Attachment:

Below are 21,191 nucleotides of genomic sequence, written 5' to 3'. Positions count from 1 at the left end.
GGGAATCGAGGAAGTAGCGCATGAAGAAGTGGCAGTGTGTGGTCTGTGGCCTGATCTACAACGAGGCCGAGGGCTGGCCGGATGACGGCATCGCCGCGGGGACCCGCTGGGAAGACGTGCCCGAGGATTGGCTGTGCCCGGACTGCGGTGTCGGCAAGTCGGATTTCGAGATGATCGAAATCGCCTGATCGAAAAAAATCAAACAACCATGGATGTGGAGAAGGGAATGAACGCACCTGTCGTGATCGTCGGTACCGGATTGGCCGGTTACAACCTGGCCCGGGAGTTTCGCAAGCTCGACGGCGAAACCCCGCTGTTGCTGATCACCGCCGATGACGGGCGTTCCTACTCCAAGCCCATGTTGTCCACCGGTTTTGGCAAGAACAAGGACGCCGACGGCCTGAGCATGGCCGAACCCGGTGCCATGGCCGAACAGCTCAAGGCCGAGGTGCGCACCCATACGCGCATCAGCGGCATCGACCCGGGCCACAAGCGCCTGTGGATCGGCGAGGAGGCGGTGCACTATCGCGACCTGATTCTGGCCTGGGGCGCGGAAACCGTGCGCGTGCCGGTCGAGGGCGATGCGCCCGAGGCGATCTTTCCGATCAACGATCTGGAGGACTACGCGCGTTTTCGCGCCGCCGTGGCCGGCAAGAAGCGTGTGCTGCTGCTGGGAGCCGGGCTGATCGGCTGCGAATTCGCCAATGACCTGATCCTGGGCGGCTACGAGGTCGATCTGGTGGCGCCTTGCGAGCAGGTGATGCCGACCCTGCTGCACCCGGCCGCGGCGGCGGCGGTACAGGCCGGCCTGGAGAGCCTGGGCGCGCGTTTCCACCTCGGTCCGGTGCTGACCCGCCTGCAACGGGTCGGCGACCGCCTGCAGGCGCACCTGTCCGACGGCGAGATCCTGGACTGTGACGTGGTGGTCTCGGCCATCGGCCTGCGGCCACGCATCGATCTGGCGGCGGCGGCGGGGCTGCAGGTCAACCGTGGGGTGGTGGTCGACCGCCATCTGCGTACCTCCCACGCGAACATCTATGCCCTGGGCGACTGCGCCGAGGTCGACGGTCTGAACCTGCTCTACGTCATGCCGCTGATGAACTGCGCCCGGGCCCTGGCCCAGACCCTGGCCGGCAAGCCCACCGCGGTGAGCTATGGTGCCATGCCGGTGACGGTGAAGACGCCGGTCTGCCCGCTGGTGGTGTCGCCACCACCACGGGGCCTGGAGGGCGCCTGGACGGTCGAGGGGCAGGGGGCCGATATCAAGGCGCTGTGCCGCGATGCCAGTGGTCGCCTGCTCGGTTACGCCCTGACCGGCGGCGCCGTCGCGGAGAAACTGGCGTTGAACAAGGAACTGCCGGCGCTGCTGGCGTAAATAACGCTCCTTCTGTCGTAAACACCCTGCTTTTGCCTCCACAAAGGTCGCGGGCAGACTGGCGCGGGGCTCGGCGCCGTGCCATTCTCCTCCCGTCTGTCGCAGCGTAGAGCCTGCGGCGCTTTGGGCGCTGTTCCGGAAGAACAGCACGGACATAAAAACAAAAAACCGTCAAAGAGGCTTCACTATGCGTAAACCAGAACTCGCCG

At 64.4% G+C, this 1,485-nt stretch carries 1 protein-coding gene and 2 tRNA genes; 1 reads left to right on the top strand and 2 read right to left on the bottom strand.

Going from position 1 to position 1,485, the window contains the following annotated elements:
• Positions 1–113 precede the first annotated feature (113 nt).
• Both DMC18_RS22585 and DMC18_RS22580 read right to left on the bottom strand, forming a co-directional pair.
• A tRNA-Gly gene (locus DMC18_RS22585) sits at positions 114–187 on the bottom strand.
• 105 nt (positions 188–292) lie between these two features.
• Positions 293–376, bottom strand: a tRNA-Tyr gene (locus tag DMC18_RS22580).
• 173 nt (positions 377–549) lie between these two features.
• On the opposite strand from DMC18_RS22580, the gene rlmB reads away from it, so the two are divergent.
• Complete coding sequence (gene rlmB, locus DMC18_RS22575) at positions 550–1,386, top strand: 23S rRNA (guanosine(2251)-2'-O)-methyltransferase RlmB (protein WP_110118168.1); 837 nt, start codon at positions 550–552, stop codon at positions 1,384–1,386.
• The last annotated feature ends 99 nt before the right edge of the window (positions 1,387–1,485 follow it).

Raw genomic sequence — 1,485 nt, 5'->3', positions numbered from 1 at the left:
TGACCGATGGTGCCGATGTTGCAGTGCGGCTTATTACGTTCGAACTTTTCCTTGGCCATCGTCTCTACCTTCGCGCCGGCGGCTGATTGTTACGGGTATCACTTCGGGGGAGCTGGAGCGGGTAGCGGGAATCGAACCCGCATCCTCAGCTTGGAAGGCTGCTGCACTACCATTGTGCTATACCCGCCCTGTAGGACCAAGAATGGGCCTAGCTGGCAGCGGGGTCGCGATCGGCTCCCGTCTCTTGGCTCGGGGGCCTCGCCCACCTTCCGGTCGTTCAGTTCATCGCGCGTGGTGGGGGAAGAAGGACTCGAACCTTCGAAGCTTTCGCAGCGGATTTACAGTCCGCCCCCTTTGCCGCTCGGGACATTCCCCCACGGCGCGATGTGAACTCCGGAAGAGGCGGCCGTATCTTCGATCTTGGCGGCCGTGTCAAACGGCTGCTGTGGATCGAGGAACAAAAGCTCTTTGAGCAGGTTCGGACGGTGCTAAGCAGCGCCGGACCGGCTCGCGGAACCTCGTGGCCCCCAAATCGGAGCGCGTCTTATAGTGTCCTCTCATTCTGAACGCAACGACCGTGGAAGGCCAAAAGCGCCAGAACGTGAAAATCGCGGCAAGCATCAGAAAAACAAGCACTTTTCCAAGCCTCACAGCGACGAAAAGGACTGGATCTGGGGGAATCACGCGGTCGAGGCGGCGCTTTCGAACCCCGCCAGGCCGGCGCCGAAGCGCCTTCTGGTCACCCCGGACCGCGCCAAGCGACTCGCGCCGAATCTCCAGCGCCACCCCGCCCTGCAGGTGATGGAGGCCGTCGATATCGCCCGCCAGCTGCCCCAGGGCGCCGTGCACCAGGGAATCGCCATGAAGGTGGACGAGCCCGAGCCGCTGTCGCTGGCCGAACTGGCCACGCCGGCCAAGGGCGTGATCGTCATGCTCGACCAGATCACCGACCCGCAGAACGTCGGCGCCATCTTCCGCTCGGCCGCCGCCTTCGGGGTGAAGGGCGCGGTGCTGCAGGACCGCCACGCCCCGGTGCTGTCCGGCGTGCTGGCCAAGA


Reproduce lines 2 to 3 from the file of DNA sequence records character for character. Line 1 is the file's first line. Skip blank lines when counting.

GGGAATCGAGGAAGTAGCGCATGAAGAAGTGGCAGTGTGTGGTCTGTGGCCTGATCTACAACGAGGCCGAGGGCTGGCCGGATGACGGCATCGCCGCGGGGACCCGCTGGGAAGACGTGCCCGAGGATTGGCTGTGCCCGGACTGCGGTGTCGGCAAGTCGGATTTCGAGATGATCGAAATCGCCTGATCGAAAAAAATCAAACAACCATGGATGTGGAGAAGGGAATGAACGCACCTGTCGTGATCGTCGGTACCGGATTGGCCGGTTACAACCTGGCCCGGGAGTTTCGCAAGCTCGACGGCGAAACCCCGCTGTTGCTGATCACCGCCGATGACGGGCGTTCCTACTCCAAGCCCATGTTGTCCACCGGTTTTGGCAAGAACAAGGACGCCGACGGCCTGAGCATGGCCGAACCCGGTGCCATGGCCGAACAGCTCAAGGCCGAGGTGCGCACCCATACGCGCATCAGCGGCATCGACCCGGGCCACAAGCGCCTGTGGATCGGCGAGGAGGCGGTGCACTATCGCGACCTGATTCTGGCCTGGGGCGCGGAAACCGTGCGCGTGCCGGTCGAGGGCGATGCGCCCGAGGCGATCTTTCCGATCAACGATCTGGAGGACTACGCGCGTTTTCGCGCCGCCGTGGCCGGCAAGAAGCGTGTGCTGCTGCTGGGAGCCGGGCTGATCGGCTGCGAATTCGCCAATGACCTGATCCTGGGCGGCTACGAGGTCGATCTGGTGGCGCCTTGCGAGCAGGTGATGCCGACCCTGCTGCACCCGGCCGCGGCGGCGGCGGTACAGGCCGGCCTGGAGAGCCTGGGCGCGCGTTTCCACCTCGGTCCGGTGCTGACCCGCCTGCAACGGGTCGGCGACCGCCTGCAGGCGCACCTGTCCGACGGCGAGATCCTGGACTGTGACGTGGTGGTCTCGGCCATCGGCCTGCGGCCACGCATCGATCTGGCGGCGGCGGCGGGGCTGCAGGTCAACCGTGGGGTGGTGGTCGACCGCCATCTGCGTACCTCCCACGCGAACATCTATGCCCTGGGCGACTGCGCCGAGGTCGACGGTCTGAACCTGCTCTACGTCATGCCGCTGATGAACTGCGCCCGGGCCCTGGCCCAGACCCTGGCCGGCAAGCCCACCGCGGTGAGCTATGGTGCCATGCCGGTGACGGTGAAGACGCCGGTCTGCCCGCTGGTGGTGTCGCCACCACCACGGGGCCTGGAGGGCGCCTGGACGGTCGAGGGGCAGGGGGCCGATATCAAGGCGCTGTGCCGCGATGCCAGTGGTCGCCTGCTCGGTTACGCCCTGACCGGCGGCGCCGTCGCGGAGAAACTGGCGTTGAACAAGGAACTGCCGGCGCTGCTGGCGTAAATAACGCTCCTTCTGTCGTAAACACCCTGCTTTTGCCTCCACAAAGGTCGCGGGCAGACTGGCGCGGGGCTCGGCGCCGTGCCATTCTCCTCCCGTCTGTCGCAGCGTAGAGCCTGCGGCGCTTTGGGCGCTGTTCCGGAAGAACAGCACGGACATAAAAACAAAAAACCGTCAAAGAGGCTTCACTATGCGTAAACCAGAACTCGCCG

At 64.4% G+C, this 1,485-nt stretch carries 1 protein-coding gene and 2 tRNA genes; 1 reads left to right on the top strand and 2 read right to left on the bottom strand.